Notes based on PowerPoint 15
Notes based on PowerPoint 15 Bio 130, 15017
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Bio 130, 15017
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This 5 page Class Notes was uploaded by Bennett Notetaker on Thursday April 21, 2016. The Class Notes belongs to Bio 130, 15017 at University at Buffalo taught by James Lafountain in Spring 2016. Since its upload, it has received 24 views.
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Date Created: 04/21/16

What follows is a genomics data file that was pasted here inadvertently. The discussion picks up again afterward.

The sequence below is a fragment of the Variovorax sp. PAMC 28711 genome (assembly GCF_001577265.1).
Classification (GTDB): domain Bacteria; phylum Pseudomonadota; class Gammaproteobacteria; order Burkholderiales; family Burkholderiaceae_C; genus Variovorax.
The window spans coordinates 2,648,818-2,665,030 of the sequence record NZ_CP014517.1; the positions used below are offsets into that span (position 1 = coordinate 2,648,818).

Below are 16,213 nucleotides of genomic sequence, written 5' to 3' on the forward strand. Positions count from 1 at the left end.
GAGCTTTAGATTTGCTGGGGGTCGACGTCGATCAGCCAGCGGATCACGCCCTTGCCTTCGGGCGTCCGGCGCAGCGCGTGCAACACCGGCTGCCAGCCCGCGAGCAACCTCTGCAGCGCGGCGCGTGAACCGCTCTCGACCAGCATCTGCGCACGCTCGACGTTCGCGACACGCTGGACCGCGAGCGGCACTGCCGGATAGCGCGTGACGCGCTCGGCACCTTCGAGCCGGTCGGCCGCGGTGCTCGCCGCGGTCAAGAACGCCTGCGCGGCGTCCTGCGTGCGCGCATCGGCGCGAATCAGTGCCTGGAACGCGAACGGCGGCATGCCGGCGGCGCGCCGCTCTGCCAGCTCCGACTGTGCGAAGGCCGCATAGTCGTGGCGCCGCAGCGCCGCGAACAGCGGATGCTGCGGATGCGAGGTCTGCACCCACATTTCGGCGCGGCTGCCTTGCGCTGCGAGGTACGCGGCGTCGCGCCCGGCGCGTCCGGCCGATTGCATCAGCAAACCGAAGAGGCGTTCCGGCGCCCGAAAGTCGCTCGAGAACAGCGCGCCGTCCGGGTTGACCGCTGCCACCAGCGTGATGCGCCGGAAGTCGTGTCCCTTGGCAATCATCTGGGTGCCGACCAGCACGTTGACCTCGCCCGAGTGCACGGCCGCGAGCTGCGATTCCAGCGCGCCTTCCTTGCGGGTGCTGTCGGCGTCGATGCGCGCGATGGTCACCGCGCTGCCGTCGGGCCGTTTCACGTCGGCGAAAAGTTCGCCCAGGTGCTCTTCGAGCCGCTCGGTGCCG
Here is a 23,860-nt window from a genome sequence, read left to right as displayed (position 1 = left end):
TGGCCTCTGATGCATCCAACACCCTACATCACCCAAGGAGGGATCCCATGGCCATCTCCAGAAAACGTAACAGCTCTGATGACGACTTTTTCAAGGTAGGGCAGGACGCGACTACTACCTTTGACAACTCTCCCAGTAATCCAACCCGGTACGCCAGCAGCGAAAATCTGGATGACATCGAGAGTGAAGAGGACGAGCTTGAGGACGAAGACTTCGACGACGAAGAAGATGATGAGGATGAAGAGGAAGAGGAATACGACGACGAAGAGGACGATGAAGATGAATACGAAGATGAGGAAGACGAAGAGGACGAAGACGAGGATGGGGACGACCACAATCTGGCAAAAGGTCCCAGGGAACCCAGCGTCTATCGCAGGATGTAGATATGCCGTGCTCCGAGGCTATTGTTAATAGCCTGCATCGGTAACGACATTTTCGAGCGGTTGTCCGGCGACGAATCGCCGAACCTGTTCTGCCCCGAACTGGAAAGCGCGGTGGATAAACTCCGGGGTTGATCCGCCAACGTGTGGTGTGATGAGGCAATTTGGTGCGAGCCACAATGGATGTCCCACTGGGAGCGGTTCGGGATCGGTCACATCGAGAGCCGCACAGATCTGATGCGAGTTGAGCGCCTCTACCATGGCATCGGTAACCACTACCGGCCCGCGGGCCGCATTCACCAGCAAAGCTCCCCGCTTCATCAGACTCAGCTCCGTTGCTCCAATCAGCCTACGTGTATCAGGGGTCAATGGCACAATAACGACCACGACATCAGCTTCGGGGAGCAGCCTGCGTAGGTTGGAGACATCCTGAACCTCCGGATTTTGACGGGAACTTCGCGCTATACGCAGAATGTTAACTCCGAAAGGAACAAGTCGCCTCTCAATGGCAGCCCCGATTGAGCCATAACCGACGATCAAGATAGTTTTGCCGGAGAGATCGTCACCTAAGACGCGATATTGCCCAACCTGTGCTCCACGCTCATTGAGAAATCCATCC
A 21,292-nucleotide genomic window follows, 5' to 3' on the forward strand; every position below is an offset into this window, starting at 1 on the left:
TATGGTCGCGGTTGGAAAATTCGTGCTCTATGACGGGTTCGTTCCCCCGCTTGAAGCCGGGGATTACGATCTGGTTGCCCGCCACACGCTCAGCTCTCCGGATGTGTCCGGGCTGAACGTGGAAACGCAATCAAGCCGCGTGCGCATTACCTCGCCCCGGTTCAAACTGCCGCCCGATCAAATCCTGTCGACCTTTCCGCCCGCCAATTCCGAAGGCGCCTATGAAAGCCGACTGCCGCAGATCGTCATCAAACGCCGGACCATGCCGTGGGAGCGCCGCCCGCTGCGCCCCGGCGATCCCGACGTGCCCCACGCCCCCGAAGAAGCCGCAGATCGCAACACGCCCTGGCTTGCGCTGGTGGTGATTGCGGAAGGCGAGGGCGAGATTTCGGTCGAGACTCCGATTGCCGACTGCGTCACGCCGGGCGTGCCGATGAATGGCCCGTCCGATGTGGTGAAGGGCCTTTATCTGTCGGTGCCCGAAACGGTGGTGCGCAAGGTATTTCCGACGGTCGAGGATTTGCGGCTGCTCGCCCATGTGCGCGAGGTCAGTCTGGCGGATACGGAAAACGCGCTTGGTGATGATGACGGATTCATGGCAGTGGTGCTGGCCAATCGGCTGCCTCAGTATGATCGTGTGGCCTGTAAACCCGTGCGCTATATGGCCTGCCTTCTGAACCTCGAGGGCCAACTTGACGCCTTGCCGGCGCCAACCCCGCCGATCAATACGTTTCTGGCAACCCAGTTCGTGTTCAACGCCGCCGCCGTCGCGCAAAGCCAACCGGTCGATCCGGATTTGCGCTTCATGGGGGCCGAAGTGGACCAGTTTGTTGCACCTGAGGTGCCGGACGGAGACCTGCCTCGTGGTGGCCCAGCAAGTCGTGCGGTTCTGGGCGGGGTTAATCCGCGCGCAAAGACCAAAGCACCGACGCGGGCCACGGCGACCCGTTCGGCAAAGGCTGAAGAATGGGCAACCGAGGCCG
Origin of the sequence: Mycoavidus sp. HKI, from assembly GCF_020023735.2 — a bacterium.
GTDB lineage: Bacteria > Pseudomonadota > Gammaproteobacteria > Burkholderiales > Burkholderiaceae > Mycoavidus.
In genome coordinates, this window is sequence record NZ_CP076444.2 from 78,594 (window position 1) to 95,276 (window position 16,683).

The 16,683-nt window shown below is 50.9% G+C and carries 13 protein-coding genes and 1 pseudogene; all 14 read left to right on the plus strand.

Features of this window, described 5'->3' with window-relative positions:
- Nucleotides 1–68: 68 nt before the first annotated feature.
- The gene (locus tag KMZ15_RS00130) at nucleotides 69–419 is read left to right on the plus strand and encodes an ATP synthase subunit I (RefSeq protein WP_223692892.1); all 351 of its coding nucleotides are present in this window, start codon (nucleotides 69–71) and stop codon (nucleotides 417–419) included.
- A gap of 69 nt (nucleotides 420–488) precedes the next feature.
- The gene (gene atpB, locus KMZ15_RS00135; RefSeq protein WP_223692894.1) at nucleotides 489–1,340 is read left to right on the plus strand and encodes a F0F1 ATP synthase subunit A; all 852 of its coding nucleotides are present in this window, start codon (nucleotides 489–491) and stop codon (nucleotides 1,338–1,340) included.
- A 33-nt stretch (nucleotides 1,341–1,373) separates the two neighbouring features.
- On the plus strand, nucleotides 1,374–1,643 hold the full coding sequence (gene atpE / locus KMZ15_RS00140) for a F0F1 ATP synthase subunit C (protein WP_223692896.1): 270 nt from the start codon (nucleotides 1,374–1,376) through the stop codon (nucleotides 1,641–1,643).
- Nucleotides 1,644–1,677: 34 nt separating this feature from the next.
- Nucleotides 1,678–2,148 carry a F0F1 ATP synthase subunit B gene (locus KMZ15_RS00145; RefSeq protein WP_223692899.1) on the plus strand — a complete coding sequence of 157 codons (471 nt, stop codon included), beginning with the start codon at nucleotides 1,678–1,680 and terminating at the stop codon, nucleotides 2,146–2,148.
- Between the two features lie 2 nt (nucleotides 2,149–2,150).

Bio 130 Block 4: PowerPoint 15 04/21/2016 ▯ MRI: Body is surrounded in a core by powerful electromagnets Strong field of magnets causes alignment of hydrogen atoms When ‘on’ alignment is displaced When ‘off’ realignment Realignment gives off a signal that can be converted to an image by a computer using an algorithm ▯ Human Development and Sex Determination: Phenotypic sex is generally determined by the sex chromosome content of the karyotype Exceptions are evident in cases where X-Y translocation occurs or where sex hormone receptors are defective ▯ Range of Sex Chromosome Combinations in Humans: Only having one sex chromosome o 45,X: Turner’s syndrome female o 45,Y: lethal Having two sex chromosomes o 46,XX: female o 46,XY: male At least one X is needed and a Y with an X yields male phenotype ▯ During Embryogenesis: (pictures on PowerPoint) Sex determination is at fertilization based on genotype of embryo Sex differentiation is evident at about week 8 based on development of external genitalia (phenotypic sex) Differentiation of internal sex organs (gonadal differentiation) is subject to hormonal control but is normally complete at time of birth ▯ Sex Differentiation begins in the Embryo: Undifferentiated duct systems are established In 46,XX females, the absence of a Y chromosome allows the indifferent Mullerian ducts to develop In 46,XY males the SRY gene on the Y chromosome causes the indifferent Wolffian system to develop testes and the X chromosome produces necessary androgen receptors ▯ SRY (Sex-determining region Y): Sex-determining gene on the Y chromosome in the therians Gene encodes a transcription factor (DNA binding protein) Protein is called testis determining factor (TDF), which initiates male sex differentiation Mutations in this gene give rise to XY females with gonadal dysgenesis (Swyer syndrome) o Gonadal Dysgenesis- Essentially the phenotype seen with Turner’s syndrome (45,X) in (46,XY) with mutant SRY No ovarian development, fibrous masses Without AMH, the other elements of Mullerian ducts develop (fallopian tubes, cervix, uterus, vagina) Immature female phenotype at puberty, due to absence of hormones Infertility Translocation of part of the Y chromosome containing this gene to the X chromosome causes XX male syndrome ▯ Two pathways to sex differentiation: Default pathway leads to femaleness, possible with just one X chromosome two X required for fertility, Mullerian ducts develop in (46,Xx) SRY-directed pathway to maleness, dependent on a Y chromosome, X chromosome needed for x-linked genes, particularly androgen receptor, Wolffian ducts develop in (46,XY) ▯ Hormones play important roles in sex differentiation: Testosterone is a potent androgen that is secreted by Leydig cells of the developing testes and it acts to develop pre-genitalia and pre- reproductive tract cells of embryonic males Anti-Mullerian hormone is secreted by Sertoli cells of the embryonic testes AMH targets Mullerian ducts, causing degeneration as male development proceeds o Testis structure reviewed: Seminiferous tubules are sperm generating ducts many meters long Space between tubules contains interstitial cells Leydig cells are a major type of interstitial cell that secretes androgen hormones o Within seminiferous tubules: Spermatocytes, spermatids are supported by Sertoli cells which function to supply nutrients Sertoli cells in embryonic testes secrete AMH ▯ AMH targets Mullerian ducts, causing degenerations of Mullerian ducts as male development proceeds: Anti-Mullerian hormone is secreted by the Sertoli cells of the embryonic testes: action of AMH is on Mullerina ducts, causing them to degenerate ▯ Androgens secreted by embryonic testes are steroid hormones: Secreted by Leydig cells (interstitial, non-germ line cells) of embryonic testis Diffuse throughout the embryo When reach target cells, androgens enter the cytosol and are bound by hormone receptor Hormone/receptor complexes diffuse into nucleus Target cell-specific genes are activated ▯ Leydig Cells: Interstitial cells between seminiferous tubules Steroid hormones (androgens) are secreted from Leydig cells into entire embryo ▯ Mechanism of action: steroid hormones: Hormones enters target cell from extracellular space Mechanism of entry is diffusion across plasma membrane Binding to inactive receptor occurs in cytosol Activated receptor and bound hormone diffuse into nucleus Hormone/receptor complex binds to target genes o Notable steroid hormones: Estradiol- released from ovary in promoting secondary sex features Testosterone- released from testes in promoting virilizing effects in males Aldosterone- released form adrenal cortex in regulating blood volume Cortisol- released from adrenal cortex in regulating sugar metabolism Progesterone- from ovary to regulate cervical mucus o Steroid Hormones: Are synthesized from cholesterol They are lipids Steroid hormones are both water soluble Properties allow them to pass through a cell’s membrane ▯ AMH is a peptide hormone: Secreted by Sertoli cells (non-germ line cells) of embryonic seminiferous tubules AMH diffuses throughout embryo Binds to AMH-ll receptors in cell membranes of Mullerian ductwork Binding initiates a signal cascade Outcome is programmed cell death (apoptosis) of Mullerian ductwork cells ▯ More on Sertoli cells: Cells within seminiferous tubules, adjacent to germ-line cells A kind of “nurse cell” that support germ-line cells Secretory cells, based on endoplasmic reticulum-Golgi- secretory vesicle pathway AMH is a peptide hormone secreted by Sertoli cells ▯ Mechanism of action: Peptide hormones: Hormone binds to receptor on cell surface Receptor is activated and facilitates activation of ‘first-line’ effectors Second-line effectors are activated Signal cascade results in activation of transcription factors that activate target cell genes o Notable peptide hormones: Growth hormone from anterior pituitary acts on muscle, bone ACTH from anterior pituitary acts on adrenal gland Prolaction from anterior pituitary acts on mammary glands Leutinizing hormones form anterior pituitary on ovary/ovulation ▯ In females lacking Y: Default mechanism prevails Wolffian ducts degenerate in the absence of androgen Mullerian ducts develop ▯ In males possessing Y chromosome: If androgen hormone receptor present in target tissues, then male development If androgen hormone receptor is defective or absent in target tissues, then default female development ▯ Androgen Receptors: A large cytosolic protein- 910 amino acids Gene locus is on X chromosome Each receptor consists of a portion that binds the androgen and a portion that binds to DNA in steroid-sensitive areas of nuclear chromatin, that control transcription of male-related genes Androgen is bound to receptor in cytosol and then moves into the nucleus for its action on male-related genes Androgen “activates” it’s receptor for binding to maleness-related genes in the nucleus Specific binding to maleness-related gene promotes Causes chromatin remodeling in such genes Active receptor acts as a transcription factor in regulating gene expression ▯ Where in the embryo is this occurring: Within cells of the Wolffian duct system Wolffian ducts develop into male reproductive tract: testes, vas deferens, epididymis, prostate Within cells of indifferent genitalia to cause male genitalia to form ▯ This does not happen in cells of the Mullerian ducts: In the embryo, androgen receptors are specifically in cells of Wolffian ducts Androgens may diffuse into degenerating Mullerian cells, but have no effect in absence of receptors ▯ ▯